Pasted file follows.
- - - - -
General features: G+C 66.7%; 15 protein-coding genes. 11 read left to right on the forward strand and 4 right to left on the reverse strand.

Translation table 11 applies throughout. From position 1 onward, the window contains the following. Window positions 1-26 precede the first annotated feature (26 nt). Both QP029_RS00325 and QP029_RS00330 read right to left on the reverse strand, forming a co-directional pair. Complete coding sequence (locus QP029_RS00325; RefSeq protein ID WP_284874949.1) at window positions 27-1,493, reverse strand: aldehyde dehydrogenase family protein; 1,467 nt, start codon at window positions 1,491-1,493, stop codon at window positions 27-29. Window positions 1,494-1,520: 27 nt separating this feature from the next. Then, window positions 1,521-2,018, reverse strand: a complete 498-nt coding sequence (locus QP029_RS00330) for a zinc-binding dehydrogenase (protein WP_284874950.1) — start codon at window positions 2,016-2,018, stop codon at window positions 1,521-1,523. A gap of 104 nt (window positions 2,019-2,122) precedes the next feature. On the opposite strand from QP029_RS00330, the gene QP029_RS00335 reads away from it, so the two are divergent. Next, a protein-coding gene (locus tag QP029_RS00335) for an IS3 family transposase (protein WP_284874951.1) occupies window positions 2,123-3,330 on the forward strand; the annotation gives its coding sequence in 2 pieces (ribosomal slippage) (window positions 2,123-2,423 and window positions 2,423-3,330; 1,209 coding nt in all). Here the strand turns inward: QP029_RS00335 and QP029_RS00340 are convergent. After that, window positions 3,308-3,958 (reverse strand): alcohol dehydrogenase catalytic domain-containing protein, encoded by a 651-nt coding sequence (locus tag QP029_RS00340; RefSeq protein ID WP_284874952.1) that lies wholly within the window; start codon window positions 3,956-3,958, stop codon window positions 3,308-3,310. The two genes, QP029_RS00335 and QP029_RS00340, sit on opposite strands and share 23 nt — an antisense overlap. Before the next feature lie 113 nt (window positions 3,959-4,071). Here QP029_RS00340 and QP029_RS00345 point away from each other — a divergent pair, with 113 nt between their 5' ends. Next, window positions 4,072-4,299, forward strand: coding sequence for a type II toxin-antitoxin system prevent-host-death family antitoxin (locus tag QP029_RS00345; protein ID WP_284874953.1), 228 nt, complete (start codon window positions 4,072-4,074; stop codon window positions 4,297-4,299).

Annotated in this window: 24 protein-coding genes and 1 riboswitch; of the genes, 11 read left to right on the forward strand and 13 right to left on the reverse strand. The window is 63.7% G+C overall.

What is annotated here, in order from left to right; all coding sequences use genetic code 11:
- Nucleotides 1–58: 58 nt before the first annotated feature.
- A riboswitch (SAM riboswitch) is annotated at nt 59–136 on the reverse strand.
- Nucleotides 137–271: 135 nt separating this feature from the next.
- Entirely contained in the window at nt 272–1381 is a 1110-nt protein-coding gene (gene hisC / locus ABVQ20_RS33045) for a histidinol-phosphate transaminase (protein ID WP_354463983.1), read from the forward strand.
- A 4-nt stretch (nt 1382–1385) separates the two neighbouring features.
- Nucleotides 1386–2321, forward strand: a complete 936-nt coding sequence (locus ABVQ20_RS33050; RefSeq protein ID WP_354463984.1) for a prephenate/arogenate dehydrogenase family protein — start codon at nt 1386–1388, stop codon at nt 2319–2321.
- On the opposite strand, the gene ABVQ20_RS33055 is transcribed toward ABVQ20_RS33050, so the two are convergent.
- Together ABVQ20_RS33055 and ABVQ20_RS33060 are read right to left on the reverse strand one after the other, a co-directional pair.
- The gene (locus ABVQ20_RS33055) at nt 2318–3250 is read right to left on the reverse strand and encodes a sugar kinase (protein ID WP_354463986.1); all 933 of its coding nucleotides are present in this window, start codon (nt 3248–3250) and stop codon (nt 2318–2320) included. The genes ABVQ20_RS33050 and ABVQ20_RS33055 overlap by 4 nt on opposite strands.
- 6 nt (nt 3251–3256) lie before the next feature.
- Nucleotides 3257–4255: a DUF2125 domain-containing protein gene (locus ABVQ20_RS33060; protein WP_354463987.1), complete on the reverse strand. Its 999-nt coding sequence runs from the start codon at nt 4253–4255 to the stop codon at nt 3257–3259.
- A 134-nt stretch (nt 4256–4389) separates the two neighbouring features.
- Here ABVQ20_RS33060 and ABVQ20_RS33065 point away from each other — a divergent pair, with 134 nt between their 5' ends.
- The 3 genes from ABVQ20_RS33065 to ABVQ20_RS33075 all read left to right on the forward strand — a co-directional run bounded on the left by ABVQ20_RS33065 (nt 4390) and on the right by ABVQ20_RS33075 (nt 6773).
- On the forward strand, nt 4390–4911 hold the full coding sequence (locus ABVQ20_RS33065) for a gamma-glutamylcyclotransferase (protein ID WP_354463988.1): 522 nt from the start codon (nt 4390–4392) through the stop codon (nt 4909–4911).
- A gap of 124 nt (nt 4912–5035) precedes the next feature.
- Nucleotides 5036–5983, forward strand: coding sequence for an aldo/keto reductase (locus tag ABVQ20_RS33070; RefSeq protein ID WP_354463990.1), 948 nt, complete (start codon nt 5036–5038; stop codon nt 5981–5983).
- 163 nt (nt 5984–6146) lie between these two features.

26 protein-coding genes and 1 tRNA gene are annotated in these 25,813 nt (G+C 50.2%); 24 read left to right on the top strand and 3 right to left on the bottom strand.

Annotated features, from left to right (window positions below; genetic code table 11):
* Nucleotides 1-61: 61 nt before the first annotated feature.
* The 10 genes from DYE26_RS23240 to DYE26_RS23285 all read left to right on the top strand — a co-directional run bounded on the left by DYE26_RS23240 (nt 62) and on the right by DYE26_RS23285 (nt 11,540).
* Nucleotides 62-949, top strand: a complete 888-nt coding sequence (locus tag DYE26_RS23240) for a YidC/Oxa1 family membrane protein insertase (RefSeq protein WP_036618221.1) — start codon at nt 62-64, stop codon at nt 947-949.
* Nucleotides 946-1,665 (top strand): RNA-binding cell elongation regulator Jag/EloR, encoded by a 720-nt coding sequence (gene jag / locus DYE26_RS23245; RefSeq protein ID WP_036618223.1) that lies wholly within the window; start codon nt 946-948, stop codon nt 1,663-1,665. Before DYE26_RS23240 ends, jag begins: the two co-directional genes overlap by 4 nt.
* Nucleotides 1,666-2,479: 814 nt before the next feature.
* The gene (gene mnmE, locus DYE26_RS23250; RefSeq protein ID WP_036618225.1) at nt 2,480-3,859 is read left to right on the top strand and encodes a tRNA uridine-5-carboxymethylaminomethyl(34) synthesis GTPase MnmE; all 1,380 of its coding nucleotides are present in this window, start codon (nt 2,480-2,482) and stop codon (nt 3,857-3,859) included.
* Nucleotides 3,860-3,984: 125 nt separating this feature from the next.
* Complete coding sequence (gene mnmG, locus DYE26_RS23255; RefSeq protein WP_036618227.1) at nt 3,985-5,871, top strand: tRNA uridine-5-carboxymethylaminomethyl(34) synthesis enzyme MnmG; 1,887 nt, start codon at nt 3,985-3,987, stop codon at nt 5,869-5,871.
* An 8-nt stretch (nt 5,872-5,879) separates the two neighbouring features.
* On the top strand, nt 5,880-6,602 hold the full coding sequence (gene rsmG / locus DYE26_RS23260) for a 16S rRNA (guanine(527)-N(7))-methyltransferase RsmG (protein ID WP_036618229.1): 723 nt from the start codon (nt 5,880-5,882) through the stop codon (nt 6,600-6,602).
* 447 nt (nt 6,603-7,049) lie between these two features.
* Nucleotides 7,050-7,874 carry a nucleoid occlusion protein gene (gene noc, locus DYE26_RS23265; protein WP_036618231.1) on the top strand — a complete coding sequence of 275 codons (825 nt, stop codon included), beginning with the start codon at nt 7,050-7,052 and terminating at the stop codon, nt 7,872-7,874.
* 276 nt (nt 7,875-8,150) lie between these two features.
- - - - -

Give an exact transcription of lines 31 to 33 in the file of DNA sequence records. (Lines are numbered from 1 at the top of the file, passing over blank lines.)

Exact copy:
* Nucleotides 3,860-3,984: 125 nt separating this feature from the next.
* Complete coding sequence (gene mnmG, locus DYE26_RS23255; RefSeq protein WP_036618227.1) at nt 3,985-5,871, top strand: tRNA uridine-5-carboxymethylaminomethyl(34) synthesis enzyme MnmG; 1,887 nt, start codon at nt 3,985-3,987, stop codon at nt 5,869-5,871.
* An 8-nt stretch (nt 5,872-5,879) separates the two neighbouring features.